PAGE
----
Jessica Logronio, 37, caps her day by bringing her two children for a walk around the public plaza, basking in the vibrant Christmas lights and decorations that adorned and illuminated the streets of Palo town in Leyte.
After savoring the joyful atmosphere that captures the merriment of the Holiday season during their stroll, Logronio would order a barbeque being sold at the colorful food stalls in the town’s square for an evening dinner with her family as Christmas carols are played in in the background.
A stone-throw away from the public plaza, the palling of bells can be heard for the daily evening mass at the Palo Metropolitan Cathedral under the Archdiocese of Palo, where Pope Francis visited and offered a prayer on Jan. 17, 2015, for the victims of the Super Typhoon Yolanda that leveled the town on November 8, 2013.
As the local government of Palo officially reopened its traditional “Christmas Village” at the town’s plaza to serve as a communal place to celebrate the Christmas season, Logronio was also inspired to put up some colorful lights and decorations at her home, albeit “minimal,” as a way of celebrating the joyous occasion.
“Personally, the ‘Christmas Village’ has become a very significant Christmas tradition for most Paloanons, the lights and decorations have undeniably lifted up spirits,” says Logronio.
On Dec. 14, 2023, Palo Mayor Remedios Petilla invited the residents and visitors to join the “momentous occasion” as she led the ceremonial lighting of the Christmas Village to signal the reopening of this year’s “Pasko ha Palo (Christmas in Palo)” festivities, which was regaled by a grand fireworks display to the delight of the locals and visitors coming from nearby towns.
“The Christmas in Palo stands as an enduring annual tradition, meticulously curated and passionately upheld by Mayor Remedios Petilla,” the local government says in a statement during the launching program.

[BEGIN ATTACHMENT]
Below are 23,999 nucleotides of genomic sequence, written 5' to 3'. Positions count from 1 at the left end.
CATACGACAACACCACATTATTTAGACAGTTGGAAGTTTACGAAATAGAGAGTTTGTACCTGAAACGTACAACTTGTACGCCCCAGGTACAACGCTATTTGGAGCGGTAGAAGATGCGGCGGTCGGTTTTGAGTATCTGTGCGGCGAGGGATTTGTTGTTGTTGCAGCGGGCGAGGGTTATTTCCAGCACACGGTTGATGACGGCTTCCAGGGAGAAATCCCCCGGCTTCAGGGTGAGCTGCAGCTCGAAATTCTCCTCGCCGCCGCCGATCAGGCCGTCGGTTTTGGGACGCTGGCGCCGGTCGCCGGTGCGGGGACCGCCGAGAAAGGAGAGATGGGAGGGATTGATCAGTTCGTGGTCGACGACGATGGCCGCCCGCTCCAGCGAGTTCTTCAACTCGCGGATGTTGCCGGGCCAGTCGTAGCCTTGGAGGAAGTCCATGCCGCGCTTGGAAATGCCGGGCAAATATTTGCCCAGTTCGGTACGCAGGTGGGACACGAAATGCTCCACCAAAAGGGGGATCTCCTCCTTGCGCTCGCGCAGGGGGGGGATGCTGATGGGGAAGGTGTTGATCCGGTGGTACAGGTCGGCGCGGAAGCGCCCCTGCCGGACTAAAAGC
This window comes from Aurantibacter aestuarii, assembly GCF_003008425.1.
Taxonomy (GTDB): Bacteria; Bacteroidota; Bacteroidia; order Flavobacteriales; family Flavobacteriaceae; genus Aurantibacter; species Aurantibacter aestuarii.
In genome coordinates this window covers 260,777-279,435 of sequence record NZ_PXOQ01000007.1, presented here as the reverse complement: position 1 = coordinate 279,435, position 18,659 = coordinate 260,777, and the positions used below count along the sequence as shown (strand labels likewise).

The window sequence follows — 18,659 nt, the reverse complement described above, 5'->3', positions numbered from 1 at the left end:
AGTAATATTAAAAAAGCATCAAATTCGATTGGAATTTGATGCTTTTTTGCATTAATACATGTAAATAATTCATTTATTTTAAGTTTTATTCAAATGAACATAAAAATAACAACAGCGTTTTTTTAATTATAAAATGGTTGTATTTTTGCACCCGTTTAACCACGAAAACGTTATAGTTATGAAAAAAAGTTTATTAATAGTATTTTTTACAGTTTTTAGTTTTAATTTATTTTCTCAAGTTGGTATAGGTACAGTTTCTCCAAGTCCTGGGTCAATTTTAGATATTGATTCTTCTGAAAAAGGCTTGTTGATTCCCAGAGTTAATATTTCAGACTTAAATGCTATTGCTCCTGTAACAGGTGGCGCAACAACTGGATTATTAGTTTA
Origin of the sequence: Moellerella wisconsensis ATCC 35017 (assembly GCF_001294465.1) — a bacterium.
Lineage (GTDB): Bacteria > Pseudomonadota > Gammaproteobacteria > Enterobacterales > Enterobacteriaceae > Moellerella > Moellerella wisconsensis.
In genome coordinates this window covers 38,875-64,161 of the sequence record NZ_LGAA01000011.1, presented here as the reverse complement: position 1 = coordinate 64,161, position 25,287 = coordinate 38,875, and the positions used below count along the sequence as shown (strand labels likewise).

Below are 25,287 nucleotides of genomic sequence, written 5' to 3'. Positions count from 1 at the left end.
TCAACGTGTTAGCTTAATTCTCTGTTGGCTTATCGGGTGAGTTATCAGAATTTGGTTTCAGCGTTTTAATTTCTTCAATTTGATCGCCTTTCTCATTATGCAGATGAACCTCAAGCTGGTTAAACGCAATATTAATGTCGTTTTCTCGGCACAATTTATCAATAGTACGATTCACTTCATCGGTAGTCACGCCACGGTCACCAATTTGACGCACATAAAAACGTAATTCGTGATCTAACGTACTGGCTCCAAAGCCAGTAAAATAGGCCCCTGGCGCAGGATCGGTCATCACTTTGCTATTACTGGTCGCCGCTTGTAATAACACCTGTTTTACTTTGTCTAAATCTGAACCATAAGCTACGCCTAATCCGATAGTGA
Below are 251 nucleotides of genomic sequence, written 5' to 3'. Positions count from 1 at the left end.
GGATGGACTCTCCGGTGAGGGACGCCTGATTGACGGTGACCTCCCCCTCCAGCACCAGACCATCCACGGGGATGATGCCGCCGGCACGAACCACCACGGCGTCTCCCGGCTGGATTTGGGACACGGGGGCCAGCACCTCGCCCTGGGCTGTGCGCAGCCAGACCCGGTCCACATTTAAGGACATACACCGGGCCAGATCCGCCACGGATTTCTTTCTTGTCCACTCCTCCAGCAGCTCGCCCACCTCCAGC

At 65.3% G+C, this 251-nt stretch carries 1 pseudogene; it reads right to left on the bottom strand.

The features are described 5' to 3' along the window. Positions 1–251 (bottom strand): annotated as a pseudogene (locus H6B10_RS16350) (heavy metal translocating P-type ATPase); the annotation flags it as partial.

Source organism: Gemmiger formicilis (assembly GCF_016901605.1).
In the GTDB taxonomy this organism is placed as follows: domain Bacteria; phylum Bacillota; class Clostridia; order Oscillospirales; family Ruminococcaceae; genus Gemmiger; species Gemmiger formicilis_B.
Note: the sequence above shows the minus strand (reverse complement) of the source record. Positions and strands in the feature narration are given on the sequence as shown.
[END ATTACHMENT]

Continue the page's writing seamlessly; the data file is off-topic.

“The Christmas in Palo is rooted in a vision of community unity and festive joy. This cherished celebration has become a symbol of Palo’s dynamic character,” it adds.
Some of the Christmas scenes and attractions that were opened to the public to enjoy include the Palo Pag Ibig Plaza, Christmas Tunnel, Purisima Bridge, Luntad Christmas Village, Saboren Christmas Fantasy House, Palo Public Market, Belen, Bangon River Bridge, Barbeque Plaza, Christmas Tellis, Enchanting Palo Livelihood, and Tourism Information Center, among others.
Roben Mathew Monteza, a 24-year-old resident of Palo, says that seeing the lights and decorations of the Christmas Village also brightens up the day of those coming home from work.
“The [Christmas] attractions help people to feel relaxed coming from their work,” he says.
“I just don’t know, but every time I see the Christmas lights, the attractions [of the Christmas Village], you would feel a certain kind of emotion. And you feel satisfied with it. Through the Christmas decorations, I am brought back again to my childhood memories,” adds Monteza, who works at a local radio station in the nearby Tacloban City.
Magic at the Saboren Christmas Fantasy House
At the Barangay Luntad Christmas Village, locals and visitors are also drawn to the myriad of Christmas toys, lights, collections, and holiday memorabilia displayed inside the private residence of the Saboren family.
In 1991, the Saboren family opened their private Christmas collections and called it Saboren Christmas Fantasy House.
The family generously offered their collections to all people coming from all walks of life to see, saying they wanted to share the spirit of Christmas that they also experienced.
The collections were coming from a family member based in the United States, who would send various Christmas items to their home in Palo since the 1980s.
It was temporarily closed after it was devastated by Yolanda but reopened in 2016. Three years after the pandemic, the Saboren Christmas Fantasy House opened its doors again to the public.
Hanzel Saboren wrote on her social media account, inviting everyone “for a joyful experience” at their place as they reopened on Dec. 14.
“Consider adding a visit to our Christmas house to your holiday traditions,” she says on Facebook.
As visitors crowded Saboren’s Christmas house, Logronio even found a hard time bringing her two children inside the place.
“There is always a queue. And my kids don’t have enough patience to queue,” says Logronio, smilingly.
RONALD O. REYES